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Leadership Now

Don't Be Boring: How To Write A Cover Letter That Can Get You The Job

If you want to land a gig, you have to prove it on the page. Let's see how to do that by examining Slate editor Katherine Goldstein's hiring pain points.

"Many young people seem to have no idea how to apply for a job," laments Slate editor Katherine Goldstein.

Whenever an entry-level gig opens up, she's soon inundated by applications not only riddled with misspellings and typos, but more terrifyingly, "what appears to be a fundamental lack of understanding of how to sell oneself to a prospective employer."

Let's work on that lack of understanding on how people receive us (what is, in other words, the purest expression of our awesome personal brands. Your Klout score, we can see, gets superceded by the actual interactions that you have with someone who might hire you.

So what does that courting process look like?

It's all about the cover letter.

Resumes tend to blur together after the seven thousandth or so—the cover letter is your best shot at being singular.

Goldstein, herself a wordsmith, explains why:

Focus on the cover letter. It is not uncommon for me to get 100 applications for one spot, so I’m constantly looking for reasons not to advance a candidate to the interview round. Writing a good cover letter is your best shot at getting noticed. If I hate a cover letter, I won’t even look at the résumé.

And to get noticed, you only need to not be boring.

Don't sound ridiculously, clumsily stilted.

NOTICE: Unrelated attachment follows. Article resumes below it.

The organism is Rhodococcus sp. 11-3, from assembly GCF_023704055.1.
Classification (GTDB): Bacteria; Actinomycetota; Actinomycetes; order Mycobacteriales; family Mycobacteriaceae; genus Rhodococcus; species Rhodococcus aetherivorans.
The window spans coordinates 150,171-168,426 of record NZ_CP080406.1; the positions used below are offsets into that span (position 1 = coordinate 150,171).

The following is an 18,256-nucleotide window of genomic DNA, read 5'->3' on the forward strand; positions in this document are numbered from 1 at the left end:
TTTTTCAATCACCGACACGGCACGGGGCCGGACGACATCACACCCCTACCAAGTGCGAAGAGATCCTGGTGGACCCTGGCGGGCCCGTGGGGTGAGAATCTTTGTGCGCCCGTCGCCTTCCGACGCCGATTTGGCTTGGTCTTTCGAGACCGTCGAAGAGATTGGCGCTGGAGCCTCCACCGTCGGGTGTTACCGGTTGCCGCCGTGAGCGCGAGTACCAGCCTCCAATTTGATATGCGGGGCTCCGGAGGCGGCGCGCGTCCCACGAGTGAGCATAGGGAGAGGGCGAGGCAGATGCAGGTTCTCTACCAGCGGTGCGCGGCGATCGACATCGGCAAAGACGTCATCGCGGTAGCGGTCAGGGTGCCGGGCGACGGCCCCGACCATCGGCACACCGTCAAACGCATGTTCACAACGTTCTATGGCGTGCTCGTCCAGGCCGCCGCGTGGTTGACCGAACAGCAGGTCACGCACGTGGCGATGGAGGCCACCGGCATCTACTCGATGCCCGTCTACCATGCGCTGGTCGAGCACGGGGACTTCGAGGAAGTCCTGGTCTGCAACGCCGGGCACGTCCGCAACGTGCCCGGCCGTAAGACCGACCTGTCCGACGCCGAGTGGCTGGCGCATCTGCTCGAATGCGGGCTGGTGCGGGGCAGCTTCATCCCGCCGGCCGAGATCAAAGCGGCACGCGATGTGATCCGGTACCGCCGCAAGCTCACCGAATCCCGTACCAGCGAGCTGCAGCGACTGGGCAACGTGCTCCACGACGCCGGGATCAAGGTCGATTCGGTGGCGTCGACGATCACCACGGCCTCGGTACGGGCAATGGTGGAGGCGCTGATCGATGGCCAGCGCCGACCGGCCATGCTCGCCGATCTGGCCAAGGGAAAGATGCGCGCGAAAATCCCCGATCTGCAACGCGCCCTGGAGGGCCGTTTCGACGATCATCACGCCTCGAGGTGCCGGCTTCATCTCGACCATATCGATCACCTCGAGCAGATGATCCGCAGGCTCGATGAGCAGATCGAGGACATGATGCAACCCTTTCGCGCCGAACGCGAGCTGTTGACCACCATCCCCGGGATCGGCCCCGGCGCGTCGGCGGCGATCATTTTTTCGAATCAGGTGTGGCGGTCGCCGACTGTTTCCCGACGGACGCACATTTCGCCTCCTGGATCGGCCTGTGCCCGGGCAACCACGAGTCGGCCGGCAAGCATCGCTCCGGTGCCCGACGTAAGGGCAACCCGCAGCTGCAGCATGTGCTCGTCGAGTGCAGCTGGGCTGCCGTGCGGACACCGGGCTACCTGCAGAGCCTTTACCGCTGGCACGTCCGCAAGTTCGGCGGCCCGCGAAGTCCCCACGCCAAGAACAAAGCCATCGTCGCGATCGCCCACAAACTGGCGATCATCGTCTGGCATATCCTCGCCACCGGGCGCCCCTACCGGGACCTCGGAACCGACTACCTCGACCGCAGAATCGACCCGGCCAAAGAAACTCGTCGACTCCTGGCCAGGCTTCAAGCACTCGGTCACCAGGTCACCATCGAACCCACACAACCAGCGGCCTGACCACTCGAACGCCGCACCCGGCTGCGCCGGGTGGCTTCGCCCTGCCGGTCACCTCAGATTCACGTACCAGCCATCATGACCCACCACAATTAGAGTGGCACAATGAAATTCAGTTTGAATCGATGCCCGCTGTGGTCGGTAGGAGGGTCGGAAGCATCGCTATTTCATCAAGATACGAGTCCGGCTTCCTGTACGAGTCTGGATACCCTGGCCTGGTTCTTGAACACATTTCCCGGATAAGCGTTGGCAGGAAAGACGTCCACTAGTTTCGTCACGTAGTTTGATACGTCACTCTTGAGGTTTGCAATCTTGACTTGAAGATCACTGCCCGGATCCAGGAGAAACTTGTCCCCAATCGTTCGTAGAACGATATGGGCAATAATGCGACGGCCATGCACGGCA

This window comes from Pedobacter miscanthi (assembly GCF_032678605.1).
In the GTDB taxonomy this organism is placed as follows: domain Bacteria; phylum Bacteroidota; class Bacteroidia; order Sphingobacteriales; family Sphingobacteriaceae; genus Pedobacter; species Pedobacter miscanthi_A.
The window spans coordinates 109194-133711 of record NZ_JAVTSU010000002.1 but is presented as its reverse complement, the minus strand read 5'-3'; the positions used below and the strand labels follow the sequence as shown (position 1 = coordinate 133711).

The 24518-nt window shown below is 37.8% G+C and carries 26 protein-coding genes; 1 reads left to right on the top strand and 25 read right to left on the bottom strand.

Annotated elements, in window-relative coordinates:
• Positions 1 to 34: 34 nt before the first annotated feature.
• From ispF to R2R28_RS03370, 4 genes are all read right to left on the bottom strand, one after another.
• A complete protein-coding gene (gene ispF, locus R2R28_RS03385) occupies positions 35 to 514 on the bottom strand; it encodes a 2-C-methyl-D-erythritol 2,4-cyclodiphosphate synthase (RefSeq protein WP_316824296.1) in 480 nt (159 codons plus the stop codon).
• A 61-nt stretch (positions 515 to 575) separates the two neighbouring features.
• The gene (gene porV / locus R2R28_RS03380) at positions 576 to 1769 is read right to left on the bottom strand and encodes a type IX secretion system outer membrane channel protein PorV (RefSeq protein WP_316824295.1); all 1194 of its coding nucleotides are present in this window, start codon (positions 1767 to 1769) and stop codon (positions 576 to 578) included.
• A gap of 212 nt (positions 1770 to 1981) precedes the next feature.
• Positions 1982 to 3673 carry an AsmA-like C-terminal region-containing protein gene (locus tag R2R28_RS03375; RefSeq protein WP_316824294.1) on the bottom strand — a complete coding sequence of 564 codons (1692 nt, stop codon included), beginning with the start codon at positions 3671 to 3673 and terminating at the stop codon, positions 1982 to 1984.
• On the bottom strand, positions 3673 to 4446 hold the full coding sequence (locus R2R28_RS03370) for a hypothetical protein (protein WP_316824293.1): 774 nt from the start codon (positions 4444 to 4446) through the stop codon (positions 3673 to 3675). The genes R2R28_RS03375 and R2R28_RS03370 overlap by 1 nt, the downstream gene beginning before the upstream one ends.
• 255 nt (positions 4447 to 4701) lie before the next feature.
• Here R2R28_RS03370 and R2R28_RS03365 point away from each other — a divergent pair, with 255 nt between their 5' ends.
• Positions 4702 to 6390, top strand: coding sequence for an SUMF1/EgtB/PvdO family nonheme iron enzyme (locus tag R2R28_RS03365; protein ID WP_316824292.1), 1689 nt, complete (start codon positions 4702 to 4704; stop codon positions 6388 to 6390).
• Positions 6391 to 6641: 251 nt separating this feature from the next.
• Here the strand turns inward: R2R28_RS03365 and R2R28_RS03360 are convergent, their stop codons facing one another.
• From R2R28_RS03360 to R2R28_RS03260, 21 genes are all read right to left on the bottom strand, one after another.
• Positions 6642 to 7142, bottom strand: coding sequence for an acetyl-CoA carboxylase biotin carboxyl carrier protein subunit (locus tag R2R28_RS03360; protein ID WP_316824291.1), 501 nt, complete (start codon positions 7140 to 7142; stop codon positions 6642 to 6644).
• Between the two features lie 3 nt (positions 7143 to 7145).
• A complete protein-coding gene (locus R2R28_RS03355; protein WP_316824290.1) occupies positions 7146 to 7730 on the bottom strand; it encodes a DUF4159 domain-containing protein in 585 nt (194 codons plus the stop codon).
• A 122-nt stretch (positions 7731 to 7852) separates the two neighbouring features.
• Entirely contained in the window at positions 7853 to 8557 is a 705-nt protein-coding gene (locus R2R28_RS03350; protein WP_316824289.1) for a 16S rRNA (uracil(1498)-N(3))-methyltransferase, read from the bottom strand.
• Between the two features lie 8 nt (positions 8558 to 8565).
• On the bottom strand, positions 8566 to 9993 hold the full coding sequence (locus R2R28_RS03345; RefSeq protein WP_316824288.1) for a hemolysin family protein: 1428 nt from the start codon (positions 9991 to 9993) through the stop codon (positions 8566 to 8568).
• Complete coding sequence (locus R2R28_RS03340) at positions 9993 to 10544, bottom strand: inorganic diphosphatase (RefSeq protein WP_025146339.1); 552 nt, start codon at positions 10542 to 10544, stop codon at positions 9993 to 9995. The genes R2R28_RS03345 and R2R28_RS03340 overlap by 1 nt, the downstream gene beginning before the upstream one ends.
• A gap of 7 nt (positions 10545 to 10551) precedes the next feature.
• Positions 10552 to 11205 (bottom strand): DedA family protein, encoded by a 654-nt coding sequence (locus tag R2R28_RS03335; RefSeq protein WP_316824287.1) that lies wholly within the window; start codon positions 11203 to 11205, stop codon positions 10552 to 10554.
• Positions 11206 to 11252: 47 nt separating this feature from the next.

What's a guarantee to not being taken seriously? If you take yourself way too seriously: any opener like "With this statement, I declare my interest in the position you have advertised on your website" is to be avoided, Goldstein says; instead, just begin with a conversational yet confident "I'm excited to be writing you to apply..."

Then you can tell them how awesome you are. Like by showing why you're such a perfect fit.

Show that you've done your homework.

If people are applying to Slate, Goldstein says, they should be able to mention favorite writers and articles and brands within the brand. Would-be hires need to show that they know what they're getting into—and communicate that knowledge to their would-be bosses.

Show that you'll solve their problem.

You don't need to be Paul Graham to know that successful companies make stuff that people want—like their problems solved. So, as Goldstein says, applicants need to solve her problem, like hiring a good intern.

The task for the applicant, then, is to make the convincing case that you have the solution: Show that you have the track record to fit the responsibilities and make the life of the person who hired you way easier. This, by the way, is how Google does hiring. So if you can articulate your fit, the search will soon be over.

Hat tip: Slate

[Image: Flickr user Emily]